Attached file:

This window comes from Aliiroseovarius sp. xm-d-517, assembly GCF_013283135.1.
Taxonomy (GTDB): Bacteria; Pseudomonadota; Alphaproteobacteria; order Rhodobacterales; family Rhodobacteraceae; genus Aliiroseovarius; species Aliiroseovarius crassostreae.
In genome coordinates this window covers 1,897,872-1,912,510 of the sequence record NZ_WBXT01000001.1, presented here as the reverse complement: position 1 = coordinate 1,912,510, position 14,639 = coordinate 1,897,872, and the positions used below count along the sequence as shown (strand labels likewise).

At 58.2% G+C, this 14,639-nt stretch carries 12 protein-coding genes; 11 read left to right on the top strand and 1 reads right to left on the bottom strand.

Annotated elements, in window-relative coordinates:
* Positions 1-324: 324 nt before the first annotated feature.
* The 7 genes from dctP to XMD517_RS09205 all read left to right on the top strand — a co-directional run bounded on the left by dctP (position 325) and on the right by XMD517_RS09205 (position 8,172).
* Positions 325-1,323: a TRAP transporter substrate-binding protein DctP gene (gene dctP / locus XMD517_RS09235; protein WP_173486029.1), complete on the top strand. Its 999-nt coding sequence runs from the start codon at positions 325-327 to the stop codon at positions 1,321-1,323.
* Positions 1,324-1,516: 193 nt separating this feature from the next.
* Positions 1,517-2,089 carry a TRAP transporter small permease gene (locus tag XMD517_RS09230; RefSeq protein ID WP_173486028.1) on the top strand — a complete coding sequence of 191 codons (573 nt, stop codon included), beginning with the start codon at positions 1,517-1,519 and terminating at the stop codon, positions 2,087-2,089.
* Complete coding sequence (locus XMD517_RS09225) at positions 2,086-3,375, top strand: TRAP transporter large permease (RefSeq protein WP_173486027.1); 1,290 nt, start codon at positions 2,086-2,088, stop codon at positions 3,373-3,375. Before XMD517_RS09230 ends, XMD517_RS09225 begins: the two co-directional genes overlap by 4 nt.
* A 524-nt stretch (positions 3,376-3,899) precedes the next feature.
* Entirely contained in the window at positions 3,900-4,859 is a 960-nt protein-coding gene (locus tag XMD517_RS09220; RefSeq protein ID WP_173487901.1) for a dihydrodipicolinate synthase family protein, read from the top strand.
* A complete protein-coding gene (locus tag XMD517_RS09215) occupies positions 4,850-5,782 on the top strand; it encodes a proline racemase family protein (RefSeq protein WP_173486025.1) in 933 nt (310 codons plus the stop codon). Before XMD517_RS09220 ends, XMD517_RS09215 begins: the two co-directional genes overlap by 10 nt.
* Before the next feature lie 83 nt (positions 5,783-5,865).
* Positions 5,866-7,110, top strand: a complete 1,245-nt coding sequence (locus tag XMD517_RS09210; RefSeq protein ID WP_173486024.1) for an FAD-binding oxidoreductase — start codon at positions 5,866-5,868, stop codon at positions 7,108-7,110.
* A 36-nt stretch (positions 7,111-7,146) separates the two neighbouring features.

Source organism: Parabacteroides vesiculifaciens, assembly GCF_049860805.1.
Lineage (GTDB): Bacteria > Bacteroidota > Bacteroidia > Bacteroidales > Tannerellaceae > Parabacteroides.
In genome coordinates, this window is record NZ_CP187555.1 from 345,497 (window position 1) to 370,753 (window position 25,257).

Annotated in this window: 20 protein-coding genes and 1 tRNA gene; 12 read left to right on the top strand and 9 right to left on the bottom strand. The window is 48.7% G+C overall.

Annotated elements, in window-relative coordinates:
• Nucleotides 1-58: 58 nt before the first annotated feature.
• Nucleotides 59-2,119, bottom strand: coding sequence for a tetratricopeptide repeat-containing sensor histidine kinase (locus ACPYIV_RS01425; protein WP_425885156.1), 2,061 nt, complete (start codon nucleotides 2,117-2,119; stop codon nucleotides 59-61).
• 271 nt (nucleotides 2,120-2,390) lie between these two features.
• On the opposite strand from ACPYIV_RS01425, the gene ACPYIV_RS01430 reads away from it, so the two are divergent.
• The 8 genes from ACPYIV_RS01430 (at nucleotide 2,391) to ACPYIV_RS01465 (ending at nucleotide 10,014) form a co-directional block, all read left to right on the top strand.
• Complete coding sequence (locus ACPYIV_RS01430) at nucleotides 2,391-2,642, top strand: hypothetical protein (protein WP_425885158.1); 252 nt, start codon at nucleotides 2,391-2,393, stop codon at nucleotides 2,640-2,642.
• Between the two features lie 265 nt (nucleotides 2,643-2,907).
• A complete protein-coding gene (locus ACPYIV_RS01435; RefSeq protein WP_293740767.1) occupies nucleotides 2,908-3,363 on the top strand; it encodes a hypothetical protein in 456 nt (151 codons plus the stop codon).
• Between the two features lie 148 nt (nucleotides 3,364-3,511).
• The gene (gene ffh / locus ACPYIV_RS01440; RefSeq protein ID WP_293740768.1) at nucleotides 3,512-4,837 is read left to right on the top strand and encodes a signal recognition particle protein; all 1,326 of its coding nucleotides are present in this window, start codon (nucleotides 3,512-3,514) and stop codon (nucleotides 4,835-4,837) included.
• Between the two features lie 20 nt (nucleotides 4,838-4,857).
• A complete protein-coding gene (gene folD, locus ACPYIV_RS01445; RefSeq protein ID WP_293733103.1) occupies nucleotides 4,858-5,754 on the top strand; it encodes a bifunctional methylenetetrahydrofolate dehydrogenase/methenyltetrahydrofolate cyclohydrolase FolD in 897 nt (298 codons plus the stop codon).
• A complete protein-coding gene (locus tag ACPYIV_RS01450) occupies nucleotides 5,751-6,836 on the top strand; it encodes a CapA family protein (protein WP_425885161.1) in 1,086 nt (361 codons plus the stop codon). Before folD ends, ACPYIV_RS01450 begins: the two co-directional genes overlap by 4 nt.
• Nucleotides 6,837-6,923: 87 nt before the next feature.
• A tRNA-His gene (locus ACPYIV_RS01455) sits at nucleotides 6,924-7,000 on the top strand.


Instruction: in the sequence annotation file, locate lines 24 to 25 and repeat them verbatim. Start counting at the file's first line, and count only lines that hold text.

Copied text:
• Nucleotides 59-2,119, bottom strand: coding sequence for a tetratricopeptide repeat-containing sensor histidine kinase (locus ACPYIV_RS01425; protein WP_425885156.1), 2,061 nt, complete (start codon nucleotides 2,117-2,119; stop codon nucleotides 59-61).
• 271 nt (nucleotides 2,120-2,390) lie between these two features.